The European Commission’s latest proposal to label natural gas and nuclear energy as green sources under the so-called EU taxonomy has reopened schisms within the bloc on what should be considered sustainable sources of energy.
Last year, when Brussels introduced the EU taxonomy – a technical rulebook identifying activities that contribute to the green transition – natural gas and nuclear energy were notably absent.
Now, with the Commission proposing their inclusion in its classification system, the debate on how green these energy sources are has been revived.
Natural gas accounted for 22.3% of the EU’s energy mix in 2019, with nuclear making up 13.1% according to Eurostat, but their use varies in every member state.
We look at what energy sources European countries are most dependent on.
With Paris said to be pushing hard for nuclear energy to be labelled as green, it should come as no surprise that it is France’s primary energy source, accounting for 41.1% in 2019. Natural gas came in third place with a 14.8% share, behind petroleum products like crude oil, which made up 31.2% of the country’s energy mix. Solid fossil fuels, like coal, were the least used at around 3.6%, with renewable energy just ahead at 11.2%.
The EU’s largest member state and biggest polluter says nuclear energy should not be considered green, but many within the German coalition government want gas to be included as part of the bloc’s transition towards renewables. Like with France, it will come as no surprise then that natural gas made up 24.4% of the country’s energy mix in 2019, just behind first placed petroleum products at 36%. Nuclear energy in Germany is the least used source (6.2%), with its phase-out expected as early as 2022. Renewables came in fourth (14.6%), behind solid fossil fuels at 19.6%.
Natural gas made up over a third of total energy available in Italy (38.6%) in 2019, one of the EU’s principal users of the energy source. Nuclear energy on the other hand wasn’t even used by the country after it phased out its own use of it following the Chernobyl reactor disaster in the late 1980s. However, renewable energy accounted for 18.7%, well behind second-placed petroleum products, which made up 35.9% of Italy’s energy mix.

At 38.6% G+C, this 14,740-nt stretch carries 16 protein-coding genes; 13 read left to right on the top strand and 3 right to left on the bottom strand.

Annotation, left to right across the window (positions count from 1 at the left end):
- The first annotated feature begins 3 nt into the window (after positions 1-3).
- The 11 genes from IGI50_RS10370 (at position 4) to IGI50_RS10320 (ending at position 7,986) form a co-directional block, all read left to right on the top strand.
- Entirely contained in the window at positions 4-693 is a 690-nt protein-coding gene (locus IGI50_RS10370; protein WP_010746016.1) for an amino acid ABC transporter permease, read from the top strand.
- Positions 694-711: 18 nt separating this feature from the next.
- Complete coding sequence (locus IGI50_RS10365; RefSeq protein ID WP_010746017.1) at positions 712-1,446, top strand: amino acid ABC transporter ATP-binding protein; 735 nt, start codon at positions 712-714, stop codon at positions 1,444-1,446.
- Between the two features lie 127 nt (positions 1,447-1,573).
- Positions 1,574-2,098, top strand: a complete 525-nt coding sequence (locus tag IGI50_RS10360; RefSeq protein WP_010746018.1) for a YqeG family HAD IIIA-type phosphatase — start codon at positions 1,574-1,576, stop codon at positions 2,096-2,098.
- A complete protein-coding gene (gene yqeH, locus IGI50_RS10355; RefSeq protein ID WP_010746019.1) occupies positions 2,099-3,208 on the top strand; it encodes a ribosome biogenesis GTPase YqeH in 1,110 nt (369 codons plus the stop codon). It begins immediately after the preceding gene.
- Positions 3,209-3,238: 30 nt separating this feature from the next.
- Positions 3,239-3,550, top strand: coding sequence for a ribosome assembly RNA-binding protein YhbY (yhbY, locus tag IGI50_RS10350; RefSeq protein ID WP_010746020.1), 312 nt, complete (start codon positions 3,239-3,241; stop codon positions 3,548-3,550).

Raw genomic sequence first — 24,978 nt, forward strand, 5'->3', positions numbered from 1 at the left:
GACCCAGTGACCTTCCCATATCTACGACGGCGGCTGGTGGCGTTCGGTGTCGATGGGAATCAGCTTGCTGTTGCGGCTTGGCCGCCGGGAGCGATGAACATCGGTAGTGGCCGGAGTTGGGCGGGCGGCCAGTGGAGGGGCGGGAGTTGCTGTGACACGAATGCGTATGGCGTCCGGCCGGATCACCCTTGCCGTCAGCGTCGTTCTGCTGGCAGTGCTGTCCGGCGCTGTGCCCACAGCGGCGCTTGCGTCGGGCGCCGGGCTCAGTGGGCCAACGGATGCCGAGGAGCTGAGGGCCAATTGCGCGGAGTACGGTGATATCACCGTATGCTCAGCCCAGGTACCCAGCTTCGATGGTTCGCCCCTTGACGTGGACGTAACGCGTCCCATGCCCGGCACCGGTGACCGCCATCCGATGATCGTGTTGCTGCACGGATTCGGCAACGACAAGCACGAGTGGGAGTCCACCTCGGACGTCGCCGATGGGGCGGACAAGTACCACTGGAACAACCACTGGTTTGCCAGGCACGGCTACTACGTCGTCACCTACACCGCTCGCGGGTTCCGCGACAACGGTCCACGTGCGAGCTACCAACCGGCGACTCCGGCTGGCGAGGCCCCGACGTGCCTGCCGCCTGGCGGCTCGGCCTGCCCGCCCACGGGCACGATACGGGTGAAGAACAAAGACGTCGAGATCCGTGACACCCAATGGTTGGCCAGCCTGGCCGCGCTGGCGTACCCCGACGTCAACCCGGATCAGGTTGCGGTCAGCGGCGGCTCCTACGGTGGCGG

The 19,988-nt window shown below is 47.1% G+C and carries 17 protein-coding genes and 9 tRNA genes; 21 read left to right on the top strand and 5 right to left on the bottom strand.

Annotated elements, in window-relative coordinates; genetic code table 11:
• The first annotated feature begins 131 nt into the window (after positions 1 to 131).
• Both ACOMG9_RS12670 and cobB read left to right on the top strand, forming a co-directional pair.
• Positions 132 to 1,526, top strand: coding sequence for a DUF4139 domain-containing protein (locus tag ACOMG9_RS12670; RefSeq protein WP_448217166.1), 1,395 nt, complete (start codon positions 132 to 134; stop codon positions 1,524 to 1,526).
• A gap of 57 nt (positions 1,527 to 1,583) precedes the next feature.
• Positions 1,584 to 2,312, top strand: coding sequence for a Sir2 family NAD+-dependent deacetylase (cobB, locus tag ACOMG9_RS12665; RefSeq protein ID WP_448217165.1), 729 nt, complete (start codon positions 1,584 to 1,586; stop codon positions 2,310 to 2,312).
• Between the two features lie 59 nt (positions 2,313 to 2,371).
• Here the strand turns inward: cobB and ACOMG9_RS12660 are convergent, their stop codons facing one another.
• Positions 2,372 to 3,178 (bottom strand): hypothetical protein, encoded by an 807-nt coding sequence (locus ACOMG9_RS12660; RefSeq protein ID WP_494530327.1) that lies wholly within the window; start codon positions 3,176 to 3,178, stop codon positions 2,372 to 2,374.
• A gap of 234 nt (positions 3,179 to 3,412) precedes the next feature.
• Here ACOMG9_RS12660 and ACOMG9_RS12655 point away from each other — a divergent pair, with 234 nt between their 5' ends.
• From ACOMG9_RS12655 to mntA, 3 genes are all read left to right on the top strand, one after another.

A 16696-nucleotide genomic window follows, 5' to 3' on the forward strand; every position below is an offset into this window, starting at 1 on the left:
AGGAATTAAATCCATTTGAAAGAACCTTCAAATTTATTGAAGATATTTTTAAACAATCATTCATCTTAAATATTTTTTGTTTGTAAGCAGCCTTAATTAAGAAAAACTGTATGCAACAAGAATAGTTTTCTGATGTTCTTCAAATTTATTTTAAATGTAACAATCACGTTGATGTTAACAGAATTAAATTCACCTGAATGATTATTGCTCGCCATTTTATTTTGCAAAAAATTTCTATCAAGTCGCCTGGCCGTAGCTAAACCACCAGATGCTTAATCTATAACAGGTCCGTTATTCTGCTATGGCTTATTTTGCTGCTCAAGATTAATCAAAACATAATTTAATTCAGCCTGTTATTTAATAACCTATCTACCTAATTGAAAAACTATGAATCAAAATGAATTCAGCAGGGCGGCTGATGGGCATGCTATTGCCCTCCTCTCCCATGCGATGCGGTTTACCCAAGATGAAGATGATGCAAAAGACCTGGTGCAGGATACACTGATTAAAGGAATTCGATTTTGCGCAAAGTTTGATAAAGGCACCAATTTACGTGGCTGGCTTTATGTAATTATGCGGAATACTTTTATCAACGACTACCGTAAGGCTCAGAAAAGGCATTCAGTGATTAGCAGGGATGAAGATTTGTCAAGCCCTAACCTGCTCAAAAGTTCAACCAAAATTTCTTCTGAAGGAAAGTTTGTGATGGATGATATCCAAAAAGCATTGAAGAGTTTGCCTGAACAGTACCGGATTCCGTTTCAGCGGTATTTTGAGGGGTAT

Madrid is wholly opposed to Brussels’ plans to include nuclear energy and natural gas in its green taxonomy, saying it sends the wrong message and “makes no sense”. Spain’s use of both energies stood respectively at 11.4% and 23.1% in 2019, but with plans to eliminate nuclear power by 2035 and increase its use of renewables from 13.7%, this proportion is expected to decrease significantly over the next few years. However, the country will have the difficult task of weaning itself off petroleum products like crude oil, which accounted for nearly half of its energy mix (47.2%).
Like Italy, Portugal has no nuclear power reactors and remains opposed to any expansion of the technology. Its use of natural gas though, made up over one-fifth of the country’s energy portfolio in 2019 (21.3%), with renewable energy accounting for nearly a quarter of Portugal’s mix (24.4%). Like Spain, however, petroleum-based products were seriously high at 47.4%, demonstrating just how tough it will be to reduce greenhouse gas emissions.
All data comes from Eurostat.